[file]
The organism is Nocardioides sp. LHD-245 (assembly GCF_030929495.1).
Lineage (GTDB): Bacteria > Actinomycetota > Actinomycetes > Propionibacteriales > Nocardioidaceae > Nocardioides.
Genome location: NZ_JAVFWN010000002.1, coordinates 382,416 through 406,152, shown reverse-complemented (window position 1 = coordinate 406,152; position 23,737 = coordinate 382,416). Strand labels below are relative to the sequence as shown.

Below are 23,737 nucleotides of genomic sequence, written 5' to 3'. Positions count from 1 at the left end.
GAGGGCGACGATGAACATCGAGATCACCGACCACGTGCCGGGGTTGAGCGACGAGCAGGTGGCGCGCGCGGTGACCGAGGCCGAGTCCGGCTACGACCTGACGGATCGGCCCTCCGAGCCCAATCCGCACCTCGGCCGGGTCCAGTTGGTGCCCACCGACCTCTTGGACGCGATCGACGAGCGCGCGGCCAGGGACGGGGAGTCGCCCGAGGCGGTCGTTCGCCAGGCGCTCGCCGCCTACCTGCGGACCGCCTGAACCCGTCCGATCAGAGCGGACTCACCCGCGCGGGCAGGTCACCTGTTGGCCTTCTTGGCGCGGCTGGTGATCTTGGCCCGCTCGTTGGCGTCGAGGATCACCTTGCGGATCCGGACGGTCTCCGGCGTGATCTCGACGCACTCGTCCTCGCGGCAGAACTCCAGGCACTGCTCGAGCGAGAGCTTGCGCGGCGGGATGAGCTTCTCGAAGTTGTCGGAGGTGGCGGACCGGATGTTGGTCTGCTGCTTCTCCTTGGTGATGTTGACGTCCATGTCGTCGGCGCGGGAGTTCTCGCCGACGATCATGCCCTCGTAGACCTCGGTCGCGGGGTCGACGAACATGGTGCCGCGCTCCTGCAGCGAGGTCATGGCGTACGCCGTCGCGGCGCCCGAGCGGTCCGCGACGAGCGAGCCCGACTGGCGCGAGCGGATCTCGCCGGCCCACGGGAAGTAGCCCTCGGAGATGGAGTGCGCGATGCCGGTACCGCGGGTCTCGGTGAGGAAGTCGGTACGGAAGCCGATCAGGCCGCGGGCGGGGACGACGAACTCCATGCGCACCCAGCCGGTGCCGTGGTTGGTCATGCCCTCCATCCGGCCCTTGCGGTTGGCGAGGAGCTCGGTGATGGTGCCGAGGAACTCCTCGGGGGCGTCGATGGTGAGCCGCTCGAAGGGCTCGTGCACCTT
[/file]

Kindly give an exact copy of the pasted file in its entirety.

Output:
The organism is Nocardioides sp. LHD-245 (assembly GCF_030929495.1).
Lineage (GTDB): Bacteria > Actinomycetota > Actinomycetes > Propionibacteriales > Nocardioidaceae > Nocardioides.
Genome location: NZ_JAVFWN010000002.1, coordinates 382,416 through 406,152, shown reverse-complemented (window position 1 = coordinate 406,152; position 23,737 = coordinate 382,416). Strand labels below are relative to the sequence as shown.

Below are 23,737 nucleotides of genomic sequence, written 5' to 3'. Positions count from 1 at the left end.
GAGGGCGACGATGAACATCGAGATCACCGACCACGTGCCGGGGTTGAGCGACGAGCAGGTGGCGCGCGCGGTGACCGAGGCCGAGTCCGGCTACGACCTGACGGATCGGCCCTCCGAGCCCAATCCGCACCTCGGCCGGGTCCAGTTGGTGCCCACCGACCTCTTGGACGCGATCGACGAGCGCGCGGCCAGGGACGGGGAGTCGCCCGAGGCGGTCGTTCGCCAGGCGCTCGCCGCCTACCTGCGGACCGCCTGAACCCGTCCGATCAGAGCGGACTCACCCGCGCGGGCAGGTCACCTGTTGGCCTTCTTGGCGCGGCTGGTGATCTTGGCCCGCTCGTTGGCGTCGAGGATCACCTTGCGGATCCGGACGGTCTCCGGCGTGATCTCGACGCACTCGTCCTCGCGGCAGAACTCCAGGCACTGCTCGAGCGAGAGCTTGCGCGGCGGGATGAGCTTCTCGAAGTTGTCGGAGGTGGCGGACCGGATGTTGGTCTGCTGCTTCTCCTTGGTGATGTTGACGTCCATGTCGTCGGCGCGGGAGTTCTCGCCGACGATCATGCCCTCGTAGACCTCGGTCGCGGGGTCGACGAACATGGTGCCGCGCTCCTGCAGCGAGGTCATGGCGTACGCCGTCGCGGCGCCCGAGCGGTCCGCGACGAGCGAGCCCGACTGGCGCGAGCGGATCTCGCCGGCCCACGGGAAGTAGCCCTCGGAGATGGAGTGCGCGATGCCGGTACCGCGGGTCTCGGTGAGGAAGTCGGTACGGAAGCCGATCAGGCCGCGGGCGGGGACGACGAACTCCATGCGCACCCAGCCGGTGCCGTGGTTGGTCATGCCCTCCATCCGGCCCTTGCGGTTGGCGAGGAGCTCGGTGATGGTGCCGAGGAACTCCTCGGGGGCGTCGATGGTGAGCCGCTCGAAGGGCTCGTGCACCTT